Snowmobile pulled from icy lake
Published 1:16 pm Monday, December 20, 2010
Albert Lea firefighters and tow-truck operators with Allen’s Tow ‘N Travel pulled a snowmobile from the frigid waters of Fountain Lake on Monday morning.
Albert Lean Dean Slater and his snowmobile fell through the ice around 9:30 p.m. Sunday.
“I have learned my lesson: Never sled alone,” he said. “I am lucky I got out of the water.”
He said he was doing a quick check to prepare the sled for use by his daughter and her boyfriend. Slater parked it on the ice of Fountain Lake about 50 feet north of where Dane Bay empties under a bridge on Lakeview Boulevard. He checked the thickness of the ice in some holes about 10 feet from his 2003 Arctic Cat F7. They were about two-feet thick. When he returned and sat on the snowmobile, the ice suddenly broke. In went his machine, and Slater jumped off the back end for the edge of the ice. He tore a glove but caught a grip and threw his leg up. He got onto the surface and crawled on his belly to the edge, then ran home. Slater’s home is on Pleasant Avenue and faces Dane Bay.
He returned with a tow truck driver and could see the back edge of the snowmobile. With a tow hook in hand, he stepped onto the ice and fell through, hurting his knee.
On Monday, as firefighters in cold-water gear attached a hook to the snowmobile, Slater walked on the sidewalk with a limp. He said he hadn’t slept since falling through.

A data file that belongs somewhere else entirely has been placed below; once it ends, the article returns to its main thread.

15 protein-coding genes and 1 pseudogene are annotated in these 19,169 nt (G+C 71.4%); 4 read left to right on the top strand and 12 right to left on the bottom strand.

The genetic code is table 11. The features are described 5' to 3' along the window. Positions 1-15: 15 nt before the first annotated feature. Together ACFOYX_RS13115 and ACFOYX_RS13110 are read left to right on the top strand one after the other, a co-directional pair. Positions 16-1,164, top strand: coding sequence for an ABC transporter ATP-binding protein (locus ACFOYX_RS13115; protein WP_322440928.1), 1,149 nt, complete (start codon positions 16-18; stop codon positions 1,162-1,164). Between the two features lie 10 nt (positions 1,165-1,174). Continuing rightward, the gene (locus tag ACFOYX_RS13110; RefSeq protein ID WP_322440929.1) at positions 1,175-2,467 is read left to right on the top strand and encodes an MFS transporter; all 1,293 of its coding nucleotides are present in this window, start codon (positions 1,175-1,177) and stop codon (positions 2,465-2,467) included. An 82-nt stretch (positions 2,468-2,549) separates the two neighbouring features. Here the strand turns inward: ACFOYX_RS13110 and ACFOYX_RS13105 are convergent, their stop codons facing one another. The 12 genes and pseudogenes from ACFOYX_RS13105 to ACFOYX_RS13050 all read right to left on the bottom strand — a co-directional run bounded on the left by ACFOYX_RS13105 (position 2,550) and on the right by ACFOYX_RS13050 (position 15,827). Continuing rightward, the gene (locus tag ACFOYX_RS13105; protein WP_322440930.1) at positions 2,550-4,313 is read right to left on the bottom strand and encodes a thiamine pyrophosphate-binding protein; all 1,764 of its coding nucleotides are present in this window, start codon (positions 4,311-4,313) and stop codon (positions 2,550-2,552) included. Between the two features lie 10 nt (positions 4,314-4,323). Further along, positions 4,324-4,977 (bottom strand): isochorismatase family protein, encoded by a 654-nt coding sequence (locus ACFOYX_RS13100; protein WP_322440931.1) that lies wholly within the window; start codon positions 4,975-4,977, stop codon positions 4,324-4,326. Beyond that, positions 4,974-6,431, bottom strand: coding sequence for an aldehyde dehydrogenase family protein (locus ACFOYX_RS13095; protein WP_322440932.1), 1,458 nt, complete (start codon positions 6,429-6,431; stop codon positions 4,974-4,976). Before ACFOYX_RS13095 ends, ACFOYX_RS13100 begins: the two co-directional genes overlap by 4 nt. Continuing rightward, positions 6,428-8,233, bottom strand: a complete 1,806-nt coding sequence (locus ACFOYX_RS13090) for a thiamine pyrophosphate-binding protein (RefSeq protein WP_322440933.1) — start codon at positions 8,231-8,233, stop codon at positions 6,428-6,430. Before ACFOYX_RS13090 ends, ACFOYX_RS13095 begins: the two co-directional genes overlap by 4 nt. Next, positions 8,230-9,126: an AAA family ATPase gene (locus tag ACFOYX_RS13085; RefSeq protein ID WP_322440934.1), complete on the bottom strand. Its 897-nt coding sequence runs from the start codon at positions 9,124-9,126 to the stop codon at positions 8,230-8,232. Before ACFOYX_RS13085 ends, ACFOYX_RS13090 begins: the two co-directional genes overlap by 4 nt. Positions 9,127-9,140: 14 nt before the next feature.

He said he is experienced with water and grass racing with his snowmobile, noting it even has a paddle. It doesn’t do much good, he said, when the machine plops straight down.
Slater said people should stay off the ice, even the edge. The thickness of ice even 10 feet away can be different. He said two weeks ago it was “solid as a rock.” Heavy snow insulates the lake and weakens the ice. Plus, the current under the bridge thins the ice.
Albert Lea Fire Department Capt. Scott A. Hanna said as they were hooking up the snowmobile the firefighters witnessed a pickup drive on the ice. They wondered if they would need to perform another rescue.
“We have spots all over Albert Lea and Fountain Lake that have bad ice on them,” he said.
The firefighters performed ice-rescue training earlier this month. He said they discovered the ice had become weaker as the snow covered it.
“All this extra snow on the surface, the ice isn’t getting as thick as it has, and it hasn’t retained its strength. And we had those warmer days; we’ve got warm water underneath of it.”
Hanna said the ice is dangerous and urged people to stay off.
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